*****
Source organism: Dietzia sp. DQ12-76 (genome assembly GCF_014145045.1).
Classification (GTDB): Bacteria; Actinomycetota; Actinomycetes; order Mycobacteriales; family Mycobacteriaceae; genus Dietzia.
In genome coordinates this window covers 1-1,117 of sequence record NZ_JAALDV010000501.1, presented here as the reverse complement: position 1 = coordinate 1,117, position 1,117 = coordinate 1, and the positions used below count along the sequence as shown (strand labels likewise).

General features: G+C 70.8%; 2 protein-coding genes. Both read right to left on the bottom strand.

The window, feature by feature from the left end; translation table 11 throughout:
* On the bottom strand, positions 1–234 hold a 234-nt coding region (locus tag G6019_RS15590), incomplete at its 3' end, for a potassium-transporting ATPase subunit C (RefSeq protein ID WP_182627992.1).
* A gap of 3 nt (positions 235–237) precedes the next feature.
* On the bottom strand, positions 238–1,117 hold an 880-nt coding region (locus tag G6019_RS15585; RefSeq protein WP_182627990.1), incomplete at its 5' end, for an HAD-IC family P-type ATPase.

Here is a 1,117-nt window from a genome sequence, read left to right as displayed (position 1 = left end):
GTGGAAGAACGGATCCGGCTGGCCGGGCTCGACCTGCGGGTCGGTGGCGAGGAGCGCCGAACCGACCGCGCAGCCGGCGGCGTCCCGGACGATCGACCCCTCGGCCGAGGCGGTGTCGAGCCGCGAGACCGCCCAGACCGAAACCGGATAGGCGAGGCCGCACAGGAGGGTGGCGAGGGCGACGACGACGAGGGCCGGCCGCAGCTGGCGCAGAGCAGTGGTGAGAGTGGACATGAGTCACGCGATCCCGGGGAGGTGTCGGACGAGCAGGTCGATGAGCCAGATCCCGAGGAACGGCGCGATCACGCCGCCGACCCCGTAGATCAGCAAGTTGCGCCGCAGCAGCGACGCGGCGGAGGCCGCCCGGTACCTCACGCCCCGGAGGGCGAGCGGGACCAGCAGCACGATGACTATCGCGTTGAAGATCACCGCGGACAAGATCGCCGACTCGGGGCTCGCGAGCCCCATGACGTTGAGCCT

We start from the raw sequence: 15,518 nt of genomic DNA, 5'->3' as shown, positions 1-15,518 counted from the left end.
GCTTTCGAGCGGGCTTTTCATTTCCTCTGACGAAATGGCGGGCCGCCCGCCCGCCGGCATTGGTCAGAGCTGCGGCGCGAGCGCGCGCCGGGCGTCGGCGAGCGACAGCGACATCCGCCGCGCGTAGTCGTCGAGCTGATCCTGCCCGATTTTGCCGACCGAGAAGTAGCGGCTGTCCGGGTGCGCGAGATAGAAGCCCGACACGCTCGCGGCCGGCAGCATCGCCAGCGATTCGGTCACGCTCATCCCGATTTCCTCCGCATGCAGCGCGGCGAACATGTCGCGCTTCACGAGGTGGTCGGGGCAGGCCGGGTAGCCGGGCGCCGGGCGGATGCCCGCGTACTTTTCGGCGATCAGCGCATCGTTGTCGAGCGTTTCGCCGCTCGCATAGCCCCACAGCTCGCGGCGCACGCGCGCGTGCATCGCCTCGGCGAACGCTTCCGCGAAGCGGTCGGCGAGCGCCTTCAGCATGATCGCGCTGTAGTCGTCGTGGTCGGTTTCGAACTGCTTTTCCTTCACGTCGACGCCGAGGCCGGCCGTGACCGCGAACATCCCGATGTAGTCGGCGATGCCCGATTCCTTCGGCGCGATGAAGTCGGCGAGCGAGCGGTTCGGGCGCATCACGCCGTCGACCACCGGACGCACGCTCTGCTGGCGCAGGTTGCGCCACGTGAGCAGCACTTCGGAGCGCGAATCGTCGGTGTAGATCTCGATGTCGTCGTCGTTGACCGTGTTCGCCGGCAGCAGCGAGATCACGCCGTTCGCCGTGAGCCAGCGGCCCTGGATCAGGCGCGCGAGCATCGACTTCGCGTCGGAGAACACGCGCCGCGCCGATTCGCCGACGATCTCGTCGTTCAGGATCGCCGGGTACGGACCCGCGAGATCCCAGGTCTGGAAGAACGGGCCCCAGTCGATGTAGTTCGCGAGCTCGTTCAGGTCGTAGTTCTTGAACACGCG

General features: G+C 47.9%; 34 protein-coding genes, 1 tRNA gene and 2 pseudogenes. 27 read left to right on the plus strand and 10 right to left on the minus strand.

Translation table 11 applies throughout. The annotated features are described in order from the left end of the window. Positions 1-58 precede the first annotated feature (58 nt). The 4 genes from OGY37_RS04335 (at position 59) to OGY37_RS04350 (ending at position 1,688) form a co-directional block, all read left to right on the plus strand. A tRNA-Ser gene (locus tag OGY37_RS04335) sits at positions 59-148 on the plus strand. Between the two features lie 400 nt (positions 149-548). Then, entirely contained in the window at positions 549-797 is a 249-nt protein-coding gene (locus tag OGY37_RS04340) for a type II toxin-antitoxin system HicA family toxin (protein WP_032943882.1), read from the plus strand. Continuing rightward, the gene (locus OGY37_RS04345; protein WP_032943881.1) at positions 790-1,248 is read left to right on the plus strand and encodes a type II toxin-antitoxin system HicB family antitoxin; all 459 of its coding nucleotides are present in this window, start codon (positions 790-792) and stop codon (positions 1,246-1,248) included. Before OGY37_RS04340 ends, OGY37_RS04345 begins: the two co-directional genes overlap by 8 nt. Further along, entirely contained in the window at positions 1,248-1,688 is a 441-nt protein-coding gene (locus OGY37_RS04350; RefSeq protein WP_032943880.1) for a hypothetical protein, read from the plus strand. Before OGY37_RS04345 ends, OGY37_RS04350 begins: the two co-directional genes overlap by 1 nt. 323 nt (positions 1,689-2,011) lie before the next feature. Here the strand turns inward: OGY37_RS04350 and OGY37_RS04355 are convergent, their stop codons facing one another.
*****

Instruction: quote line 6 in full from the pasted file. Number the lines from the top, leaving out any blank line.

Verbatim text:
* On the bottom strand, positions 1–234 hold a 234-nt coding region (locus tag G6019_RS15590), incomplete at its 3' end, for a potassium-transporting ATPase subunit C (RefSeq protein ID WP_182627992.1).